I don’t know about you, but that right there (to the left) chaps my hide.
If you’re like me, you’ve seen and experienced your share of Christians judging the sins of others. It’s a spiritual badge a lot of us Christians wear.
From prostitution to abortion, violence, and molestation, Christians are among the first heap coals of condemnation upon the sinners\’ head. Some of them will even go as far as to say that if you\’re depressed, God is punishing you.
If Christian means follower of Christ, then it is utterly appropriate to ask the question, What Would Jesus Do?
Perhaps we should look at the scriptures. Should we find that God has a different opinion and response to sin than what Christians are best known for, then perhaps we’ve been misled by our churches who have taught us these things? Maybe then, we should make a change.
Inward vs. Outward
In 2 Cor 5:12 (and elsewhere), we are reminded that it is the inner qualities that matter, not the outward appearances:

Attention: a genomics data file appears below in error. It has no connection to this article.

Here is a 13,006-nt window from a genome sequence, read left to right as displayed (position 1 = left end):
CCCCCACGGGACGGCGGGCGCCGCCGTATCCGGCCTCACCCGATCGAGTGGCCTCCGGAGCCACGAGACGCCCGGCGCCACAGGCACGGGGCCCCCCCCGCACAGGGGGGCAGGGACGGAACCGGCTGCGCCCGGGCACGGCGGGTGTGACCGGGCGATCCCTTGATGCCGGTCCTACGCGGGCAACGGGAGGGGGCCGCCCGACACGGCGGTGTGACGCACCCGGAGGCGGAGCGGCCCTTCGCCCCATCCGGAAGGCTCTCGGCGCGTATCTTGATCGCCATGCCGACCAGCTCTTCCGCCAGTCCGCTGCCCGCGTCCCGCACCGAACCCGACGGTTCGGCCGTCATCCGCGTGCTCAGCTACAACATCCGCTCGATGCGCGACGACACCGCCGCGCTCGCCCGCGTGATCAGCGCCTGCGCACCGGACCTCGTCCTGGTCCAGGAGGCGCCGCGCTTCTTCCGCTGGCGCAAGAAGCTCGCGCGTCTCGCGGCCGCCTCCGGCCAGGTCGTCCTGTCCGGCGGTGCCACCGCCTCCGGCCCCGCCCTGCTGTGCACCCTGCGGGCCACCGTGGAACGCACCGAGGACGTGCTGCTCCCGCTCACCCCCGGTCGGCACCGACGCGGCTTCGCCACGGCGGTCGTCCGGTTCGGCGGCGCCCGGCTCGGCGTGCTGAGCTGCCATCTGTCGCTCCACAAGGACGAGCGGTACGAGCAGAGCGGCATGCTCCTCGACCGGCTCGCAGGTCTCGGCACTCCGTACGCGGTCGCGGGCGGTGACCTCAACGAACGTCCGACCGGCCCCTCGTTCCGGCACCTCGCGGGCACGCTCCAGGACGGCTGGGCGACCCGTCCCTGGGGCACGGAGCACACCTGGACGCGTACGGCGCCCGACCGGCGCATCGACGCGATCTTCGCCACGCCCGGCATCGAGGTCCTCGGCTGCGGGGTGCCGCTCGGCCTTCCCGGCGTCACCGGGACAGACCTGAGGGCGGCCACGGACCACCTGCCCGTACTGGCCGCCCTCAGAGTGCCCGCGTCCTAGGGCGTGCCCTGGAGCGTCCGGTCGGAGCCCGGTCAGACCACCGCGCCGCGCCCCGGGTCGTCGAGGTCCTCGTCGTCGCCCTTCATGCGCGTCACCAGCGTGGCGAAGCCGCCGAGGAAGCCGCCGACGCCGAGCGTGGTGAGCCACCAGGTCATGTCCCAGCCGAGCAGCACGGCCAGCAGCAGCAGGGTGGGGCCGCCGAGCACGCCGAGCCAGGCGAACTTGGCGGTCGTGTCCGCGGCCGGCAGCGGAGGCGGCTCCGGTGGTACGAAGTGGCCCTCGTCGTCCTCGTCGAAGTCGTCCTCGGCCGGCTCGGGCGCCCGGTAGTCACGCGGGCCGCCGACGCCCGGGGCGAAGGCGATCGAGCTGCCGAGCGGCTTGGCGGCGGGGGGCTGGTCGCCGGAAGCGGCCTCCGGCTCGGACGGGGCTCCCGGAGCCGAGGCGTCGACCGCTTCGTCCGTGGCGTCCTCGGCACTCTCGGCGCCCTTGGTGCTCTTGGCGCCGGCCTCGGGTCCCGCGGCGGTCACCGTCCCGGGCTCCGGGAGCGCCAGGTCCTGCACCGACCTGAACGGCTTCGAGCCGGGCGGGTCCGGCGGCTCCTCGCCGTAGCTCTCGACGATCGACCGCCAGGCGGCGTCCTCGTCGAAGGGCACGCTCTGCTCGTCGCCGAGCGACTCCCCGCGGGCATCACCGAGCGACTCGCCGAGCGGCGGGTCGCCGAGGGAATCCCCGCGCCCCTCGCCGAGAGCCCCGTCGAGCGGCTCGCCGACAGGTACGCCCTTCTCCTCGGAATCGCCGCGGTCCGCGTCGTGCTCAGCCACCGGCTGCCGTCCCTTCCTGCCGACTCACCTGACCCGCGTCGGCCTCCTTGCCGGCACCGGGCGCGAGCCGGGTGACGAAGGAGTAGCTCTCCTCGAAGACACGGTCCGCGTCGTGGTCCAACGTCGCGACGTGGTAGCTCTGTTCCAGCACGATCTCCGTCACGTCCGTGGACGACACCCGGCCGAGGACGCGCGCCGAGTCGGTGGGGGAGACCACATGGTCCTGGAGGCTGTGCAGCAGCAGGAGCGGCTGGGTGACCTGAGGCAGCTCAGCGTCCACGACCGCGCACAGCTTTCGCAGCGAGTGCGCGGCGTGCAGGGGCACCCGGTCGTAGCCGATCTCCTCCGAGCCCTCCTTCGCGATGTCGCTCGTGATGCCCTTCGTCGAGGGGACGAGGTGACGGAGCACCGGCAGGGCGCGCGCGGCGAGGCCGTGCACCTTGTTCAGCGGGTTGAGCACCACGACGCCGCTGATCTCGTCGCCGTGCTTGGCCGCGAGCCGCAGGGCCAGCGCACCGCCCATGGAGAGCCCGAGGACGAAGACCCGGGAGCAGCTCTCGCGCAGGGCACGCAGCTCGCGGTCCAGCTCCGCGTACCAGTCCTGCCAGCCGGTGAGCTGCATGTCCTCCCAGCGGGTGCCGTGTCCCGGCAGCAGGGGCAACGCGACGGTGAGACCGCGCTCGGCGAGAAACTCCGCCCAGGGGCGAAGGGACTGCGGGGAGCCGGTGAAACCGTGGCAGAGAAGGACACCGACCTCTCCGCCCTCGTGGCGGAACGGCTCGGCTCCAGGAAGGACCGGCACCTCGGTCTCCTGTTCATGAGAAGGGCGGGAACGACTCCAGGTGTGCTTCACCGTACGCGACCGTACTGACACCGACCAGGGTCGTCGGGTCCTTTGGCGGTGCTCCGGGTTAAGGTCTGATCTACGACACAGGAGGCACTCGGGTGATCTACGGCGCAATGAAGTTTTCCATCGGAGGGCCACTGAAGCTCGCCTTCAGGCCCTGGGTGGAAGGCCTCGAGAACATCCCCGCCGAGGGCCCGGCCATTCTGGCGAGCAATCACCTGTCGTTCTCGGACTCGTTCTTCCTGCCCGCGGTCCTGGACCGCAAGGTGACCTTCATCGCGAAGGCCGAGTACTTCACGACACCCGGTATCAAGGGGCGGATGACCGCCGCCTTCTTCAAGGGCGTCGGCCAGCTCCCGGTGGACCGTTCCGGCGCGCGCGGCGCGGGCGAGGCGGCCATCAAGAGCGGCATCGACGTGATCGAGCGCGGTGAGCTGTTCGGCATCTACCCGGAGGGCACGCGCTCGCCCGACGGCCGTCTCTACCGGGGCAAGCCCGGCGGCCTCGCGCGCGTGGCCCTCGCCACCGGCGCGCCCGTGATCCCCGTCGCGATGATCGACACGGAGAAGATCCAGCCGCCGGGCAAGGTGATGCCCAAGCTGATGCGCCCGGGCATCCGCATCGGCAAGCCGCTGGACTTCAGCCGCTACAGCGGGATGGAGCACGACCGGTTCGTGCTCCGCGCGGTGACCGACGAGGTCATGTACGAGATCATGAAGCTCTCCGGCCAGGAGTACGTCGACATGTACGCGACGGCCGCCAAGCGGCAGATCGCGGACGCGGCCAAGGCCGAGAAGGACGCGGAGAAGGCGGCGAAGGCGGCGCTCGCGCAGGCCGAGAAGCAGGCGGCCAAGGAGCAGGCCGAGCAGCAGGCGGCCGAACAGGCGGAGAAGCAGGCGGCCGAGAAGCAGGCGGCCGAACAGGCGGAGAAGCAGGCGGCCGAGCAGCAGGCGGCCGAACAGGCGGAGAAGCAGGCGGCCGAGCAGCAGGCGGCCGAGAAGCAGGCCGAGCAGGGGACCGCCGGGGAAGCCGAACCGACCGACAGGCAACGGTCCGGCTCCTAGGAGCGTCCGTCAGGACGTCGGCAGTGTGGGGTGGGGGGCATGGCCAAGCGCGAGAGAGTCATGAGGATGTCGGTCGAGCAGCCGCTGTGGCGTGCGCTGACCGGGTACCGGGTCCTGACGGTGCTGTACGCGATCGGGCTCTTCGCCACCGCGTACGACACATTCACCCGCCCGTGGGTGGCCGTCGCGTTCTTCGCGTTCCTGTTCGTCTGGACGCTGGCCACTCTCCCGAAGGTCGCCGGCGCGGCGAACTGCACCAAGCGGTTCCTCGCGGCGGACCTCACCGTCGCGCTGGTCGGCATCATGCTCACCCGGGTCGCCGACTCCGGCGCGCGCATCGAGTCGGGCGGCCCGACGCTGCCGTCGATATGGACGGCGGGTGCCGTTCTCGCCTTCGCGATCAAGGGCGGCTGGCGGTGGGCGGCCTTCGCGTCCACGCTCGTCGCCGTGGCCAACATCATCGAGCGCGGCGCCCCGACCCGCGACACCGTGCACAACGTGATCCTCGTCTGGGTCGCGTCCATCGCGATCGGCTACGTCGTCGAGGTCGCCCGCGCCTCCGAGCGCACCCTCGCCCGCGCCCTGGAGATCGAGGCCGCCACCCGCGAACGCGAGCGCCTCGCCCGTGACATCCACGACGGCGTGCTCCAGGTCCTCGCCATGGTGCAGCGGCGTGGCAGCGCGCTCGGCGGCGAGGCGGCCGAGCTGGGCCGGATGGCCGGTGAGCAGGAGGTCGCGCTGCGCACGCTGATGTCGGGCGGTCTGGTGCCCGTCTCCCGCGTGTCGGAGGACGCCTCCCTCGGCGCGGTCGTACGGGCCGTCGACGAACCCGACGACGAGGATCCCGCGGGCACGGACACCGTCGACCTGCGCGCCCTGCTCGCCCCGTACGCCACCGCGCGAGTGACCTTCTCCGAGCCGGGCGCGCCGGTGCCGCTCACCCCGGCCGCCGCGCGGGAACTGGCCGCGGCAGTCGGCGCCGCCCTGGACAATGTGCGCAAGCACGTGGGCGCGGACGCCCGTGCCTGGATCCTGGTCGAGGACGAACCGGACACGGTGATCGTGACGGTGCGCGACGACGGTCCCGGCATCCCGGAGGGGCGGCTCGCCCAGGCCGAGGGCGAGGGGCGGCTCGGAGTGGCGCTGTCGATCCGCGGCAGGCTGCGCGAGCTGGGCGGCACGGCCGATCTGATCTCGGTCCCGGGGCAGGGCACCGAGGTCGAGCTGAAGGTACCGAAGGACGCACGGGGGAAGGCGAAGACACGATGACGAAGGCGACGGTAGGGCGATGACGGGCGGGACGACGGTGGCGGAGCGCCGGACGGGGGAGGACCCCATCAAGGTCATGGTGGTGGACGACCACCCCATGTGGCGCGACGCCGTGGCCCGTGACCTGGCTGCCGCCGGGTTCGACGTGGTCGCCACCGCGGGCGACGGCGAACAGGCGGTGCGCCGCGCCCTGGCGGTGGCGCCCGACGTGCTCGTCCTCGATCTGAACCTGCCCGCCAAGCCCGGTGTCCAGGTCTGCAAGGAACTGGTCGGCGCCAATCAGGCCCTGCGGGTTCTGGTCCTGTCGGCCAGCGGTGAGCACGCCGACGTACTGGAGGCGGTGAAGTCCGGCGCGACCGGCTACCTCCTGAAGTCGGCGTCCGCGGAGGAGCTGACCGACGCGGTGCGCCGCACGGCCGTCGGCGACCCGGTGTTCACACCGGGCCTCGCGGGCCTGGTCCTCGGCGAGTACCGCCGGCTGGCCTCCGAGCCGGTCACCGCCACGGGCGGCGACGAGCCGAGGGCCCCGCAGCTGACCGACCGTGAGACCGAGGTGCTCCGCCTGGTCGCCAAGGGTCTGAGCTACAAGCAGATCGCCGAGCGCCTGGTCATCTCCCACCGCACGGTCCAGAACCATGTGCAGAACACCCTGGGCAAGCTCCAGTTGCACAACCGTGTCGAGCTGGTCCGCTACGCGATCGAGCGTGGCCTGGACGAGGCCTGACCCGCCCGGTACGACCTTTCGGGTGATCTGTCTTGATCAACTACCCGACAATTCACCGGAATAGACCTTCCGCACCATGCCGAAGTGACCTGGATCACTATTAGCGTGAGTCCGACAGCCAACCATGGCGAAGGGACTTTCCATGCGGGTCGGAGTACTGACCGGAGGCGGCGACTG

This assertion is followed with a view and understanding of Messiah, who at one time, was judged solely upon outward appearances:
So from now on, we do not look at anyone from a worldly viewpoint. Even if we once regarded the Messiah from a worldly viewpoint, we do so no longer. (2 Cor 5:16)
And finally, Paul wraps up the entire discourse (thus far in 2 Corinthians, ch. 5) with this idea:
And it is all from God, who through the Messiah has reconciled us to himself and has given us the work of that reconciliation, which is that God in the Messiah was reconciling mankind to himself, not counting their sins against them, and entrusting to us the message of reconciliation. (CJB)
The point then is this: if the work God performed through the life, death, and resurrection of Jesus the Messiah is so complete and wonderfully done – so much so that even God does not count their sins against them – then who are we to condemn or even lightly judge anyone for their sins?
Judging and condemning others for their sins is not our ministry.
Our ministry from God is a message of reconciliation.